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Congress of Vienna

The congress of Vienna was brought together by the main European nations that had defeated Napoleon to rearrange the geopolitical order of France after 25 years of revolutionary and Napoleonic havoc but in reality the protagonists of this congress were 4: the representatives of Austria, Prussia, Russia and England, to which France itself was later added because the first problem of great importance was the French one, which will then also be punished with clauses and damages when Napoleon returns, but which it was necessary to hear because if the French people had been left in second place plan would certainly not accept the decisions made.

It was decided to involve France almost immediately, which decided to send diplomat Talleyrand, who was part of one of the 200 delegations present, as a representative. Two problems of a political and geopolitical nature had been raised by the events of recent decades, namely the French Revolution and Napoleon, and the congress had to provide exhaustive answers in this regard: who governs the state and how Europe should be divided. In fact, as regards the first question, while before in the ancient regime there was a hereditary and direct descent of the sovereign’s power, the French Revolution had made an explicit break with the past by eliminating a pre-existing power, and it is necessary to establish criteria in this regard. The two principles with which the issues are addressed are those of legitimacy and balance: these two principles are always applied by integrating them but sometimes one prevails over another. The principle of legitimacy establishes that power belongs to the legitimate sovereign, even if he had been dethroned or ousted and deprived of power: this principle states that there is a recognition of the sovereign from above and not by the people. One of the cases on the basis of which the principle of equilibrium is applied were Napoleon’s expansionist manias that had made France a nation too strong militarily: consequently the presence in the center of Europe of a nation that was too strong would have destabilized even in the future structure of Europe and therefore it was decided to downsize the French state, which also lost the colonies and to ensure that the power relations between the nations were balanced with the application of a principle of common sense. Even the decision to downsize France, which on the surface might seem unfair to the French people, was actually a victory for Telleyrand because a first purpose was to divide France into sectors.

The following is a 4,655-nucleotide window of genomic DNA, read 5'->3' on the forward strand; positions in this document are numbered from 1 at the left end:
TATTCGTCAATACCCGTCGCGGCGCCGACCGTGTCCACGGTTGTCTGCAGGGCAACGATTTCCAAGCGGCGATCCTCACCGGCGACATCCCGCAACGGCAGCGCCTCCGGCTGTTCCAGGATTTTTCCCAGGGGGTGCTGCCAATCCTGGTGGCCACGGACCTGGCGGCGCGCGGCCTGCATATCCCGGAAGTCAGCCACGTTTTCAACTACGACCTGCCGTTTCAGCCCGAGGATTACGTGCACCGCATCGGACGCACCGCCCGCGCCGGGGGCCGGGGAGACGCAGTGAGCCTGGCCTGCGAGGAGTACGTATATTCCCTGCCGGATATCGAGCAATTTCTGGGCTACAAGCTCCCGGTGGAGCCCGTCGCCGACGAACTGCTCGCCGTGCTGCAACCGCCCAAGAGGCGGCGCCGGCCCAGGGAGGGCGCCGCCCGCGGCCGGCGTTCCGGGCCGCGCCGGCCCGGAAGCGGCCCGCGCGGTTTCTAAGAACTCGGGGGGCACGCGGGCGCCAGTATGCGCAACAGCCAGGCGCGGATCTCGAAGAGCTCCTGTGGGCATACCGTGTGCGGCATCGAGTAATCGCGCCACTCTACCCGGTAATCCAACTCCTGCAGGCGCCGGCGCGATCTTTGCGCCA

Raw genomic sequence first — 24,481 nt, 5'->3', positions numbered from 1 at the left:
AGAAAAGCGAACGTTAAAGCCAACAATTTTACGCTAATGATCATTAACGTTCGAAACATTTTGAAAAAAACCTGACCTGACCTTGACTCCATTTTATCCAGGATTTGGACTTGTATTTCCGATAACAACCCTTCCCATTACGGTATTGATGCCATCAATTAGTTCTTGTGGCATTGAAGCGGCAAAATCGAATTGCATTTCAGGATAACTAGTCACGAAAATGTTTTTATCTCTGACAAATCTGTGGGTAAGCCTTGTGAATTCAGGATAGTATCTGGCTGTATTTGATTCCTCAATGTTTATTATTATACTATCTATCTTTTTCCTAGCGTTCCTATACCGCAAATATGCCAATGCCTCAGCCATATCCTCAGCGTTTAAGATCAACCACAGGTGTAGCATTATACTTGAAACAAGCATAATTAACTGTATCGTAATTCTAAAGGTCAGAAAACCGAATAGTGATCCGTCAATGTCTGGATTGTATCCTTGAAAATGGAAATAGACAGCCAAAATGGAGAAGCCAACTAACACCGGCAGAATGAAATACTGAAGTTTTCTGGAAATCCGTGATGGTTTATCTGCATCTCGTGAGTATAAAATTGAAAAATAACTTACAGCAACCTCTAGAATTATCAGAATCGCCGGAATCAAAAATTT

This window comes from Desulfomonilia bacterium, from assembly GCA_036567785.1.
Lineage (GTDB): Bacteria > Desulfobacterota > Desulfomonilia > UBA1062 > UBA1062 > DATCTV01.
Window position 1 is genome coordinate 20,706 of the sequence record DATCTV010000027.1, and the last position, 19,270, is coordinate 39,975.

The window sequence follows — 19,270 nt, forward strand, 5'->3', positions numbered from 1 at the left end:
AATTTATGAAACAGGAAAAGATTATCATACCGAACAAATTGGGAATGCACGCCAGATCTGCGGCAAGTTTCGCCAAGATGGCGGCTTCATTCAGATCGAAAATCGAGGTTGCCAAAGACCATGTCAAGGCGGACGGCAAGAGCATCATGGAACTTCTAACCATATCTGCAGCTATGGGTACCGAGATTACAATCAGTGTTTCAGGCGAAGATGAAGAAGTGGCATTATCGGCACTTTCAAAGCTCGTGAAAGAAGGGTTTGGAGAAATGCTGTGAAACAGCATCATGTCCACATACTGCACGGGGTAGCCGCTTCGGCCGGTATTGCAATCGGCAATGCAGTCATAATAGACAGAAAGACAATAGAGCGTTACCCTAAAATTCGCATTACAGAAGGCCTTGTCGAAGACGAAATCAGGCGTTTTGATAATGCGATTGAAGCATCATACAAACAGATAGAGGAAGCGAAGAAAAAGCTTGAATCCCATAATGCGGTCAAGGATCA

The application of the principle of equilibrium finds its example in the Germanic confederation: in fact, at the beginning of the Napoleonic wars, the Germanic Holy Roman Empire still existed but once this territory was conquered by Napoleon, the empire was declared dead. The congress did not decide to restore such an antiquated structure, but opted for the formation of a confederation made up of independent duchies and principalities. The purpose is therefore to prevent a strong nation right in the heart of Europe: in fact, the four main European nations bordered on Germany. These principles were also applied in other cases such as that of the dispute between Austria and Russia over the domination of Poland and Saxony. In the congress the theory of buffer states around France was also applied for the first time, with Holland incorporating Belgium and the kingdom of Savoy strengthened, even if in Belgium there was a legitimate sovereign and there was no application of the principle of legitimacy. These were the decisions that were taken in the congress and they seemed to have rearranged the whole structure of Europe even if there could have been discontent states, rebellions, as had happened with the 100 days in France and we had to worry about maintaining the balance because anyone could rebel. There was therefore to be a prompt intervention of the main European nations in the event of revolts, a sort of defensive alliance. The first to propose an alliance was the Tsar who, almost taking it as a sacred question and as if there must be a religious concern, decided to propose the alliance to Catholic Austria, and Protestant Prussia, which together with Orthodox Russia they formed the holy alliance, which was proposed both to England, which refused this sacred intent, as well as the pope who did not want to ally with the Protestants. Later, however, England also decided to join this alliance even though it clearly rejected any sacred reference, opting for a more banal fourfold alliance. The response that the congress had provided on the European question had, however, been unsatisfactory, as it had ignored or had responded inadequately to the questions that had a more characteristic connotation. We thus have the delineation of two issues: the political one, which concerns nations that had long since completed their unification, but which had problems in the government of the state, especially France where the people had become accustomed to having a minimum of power even during the empire, and the imposition of a figure from above was not well accepted because the people asked to participate in public works. In two countries, however, there was always the political problem but it was subordinated to the problem of national unity: these countries were Italy and Germany. Consequently in some countries the first aspect is more accentuated, and in others the second; but essentially in almost all European countries both exist.


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